Monthly Archives: April 2018

Using Affinity Photo on iPad: File Management

To say that I am an enthusiastic user of Affinity Photo would be an under statement. It is the most used app on my iPad and always a pleasure to use. I’ve been using it for client projects literally since the day it was released in June 2017. With the first update of 2018, version 1.6.7 the developers added the ability to open and save files in place. This is great because while the app has a decent built-in interface for managing files and folders that interface does have limitations. I’ve mostly been ignoring those limitations until today. By chance I was poking around the iPad Settings app and took a look at my iPad’s storage and saw that Affinity Photo was using up 22GB! I’ve got quite a few projects but expected it to be half of that. But using the apps built in method for file interaction provides no indication of file sizes so really, it’s all just guessing. Another limitation is that if I want to back-up a bunch of files, copy or move them I have to do it one at a time via the “Save as” option. Very tedious.

 

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Using the Affinity Photo file browser to browse a folder containing 4 files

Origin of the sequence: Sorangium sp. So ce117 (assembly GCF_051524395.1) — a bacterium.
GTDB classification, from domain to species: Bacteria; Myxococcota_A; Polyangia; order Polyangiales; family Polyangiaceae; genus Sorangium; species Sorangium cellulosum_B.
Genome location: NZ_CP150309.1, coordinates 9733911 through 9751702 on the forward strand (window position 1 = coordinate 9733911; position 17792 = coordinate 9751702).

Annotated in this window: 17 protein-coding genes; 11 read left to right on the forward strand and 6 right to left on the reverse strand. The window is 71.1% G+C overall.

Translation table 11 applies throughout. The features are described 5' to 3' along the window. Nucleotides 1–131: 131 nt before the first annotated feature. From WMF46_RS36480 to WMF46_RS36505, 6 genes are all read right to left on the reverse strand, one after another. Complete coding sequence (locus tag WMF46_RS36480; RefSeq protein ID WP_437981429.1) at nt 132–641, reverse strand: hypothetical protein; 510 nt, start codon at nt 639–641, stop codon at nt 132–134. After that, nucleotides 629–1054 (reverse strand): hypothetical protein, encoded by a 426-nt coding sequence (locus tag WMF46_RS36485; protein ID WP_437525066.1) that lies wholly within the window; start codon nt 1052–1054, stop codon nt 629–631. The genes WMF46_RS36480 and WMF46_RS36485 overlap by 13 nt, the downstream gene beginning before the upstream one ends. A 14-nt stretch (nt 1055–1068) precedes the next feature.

Now, I’ve got plenty of storage on my iPad but I don’t like the feeling that if I want to move or copy my files I have to do it one file at a time. There’s no way to tag or search files either. That’s not a problem if I’ve just got 10 files. But if I’ve got 150 files in 12 folders you can see how cumbersome this can be. File management is the only part of the app that I found average. So, I decided it was time to have a serious look at how Affinity Photo uses the Files app. I’d previously tinkered with it but it seemed a bit confusing.

By default files are stored within the Affinity Photo built in storage system on the iPad. A sort of hidden storage area which only shows up in the documents browser within Affinity Photo. It’s not possible to see file sizes from this location. How do I move these over to the Files app and what are the options? There are two options for storage in the Settings, general tab: iCloud or “On my iPad”. If I had better internet I would have gone with iCloud. But given the bandwidth Iimits I have (rural satellite) I chose “On my iPad”.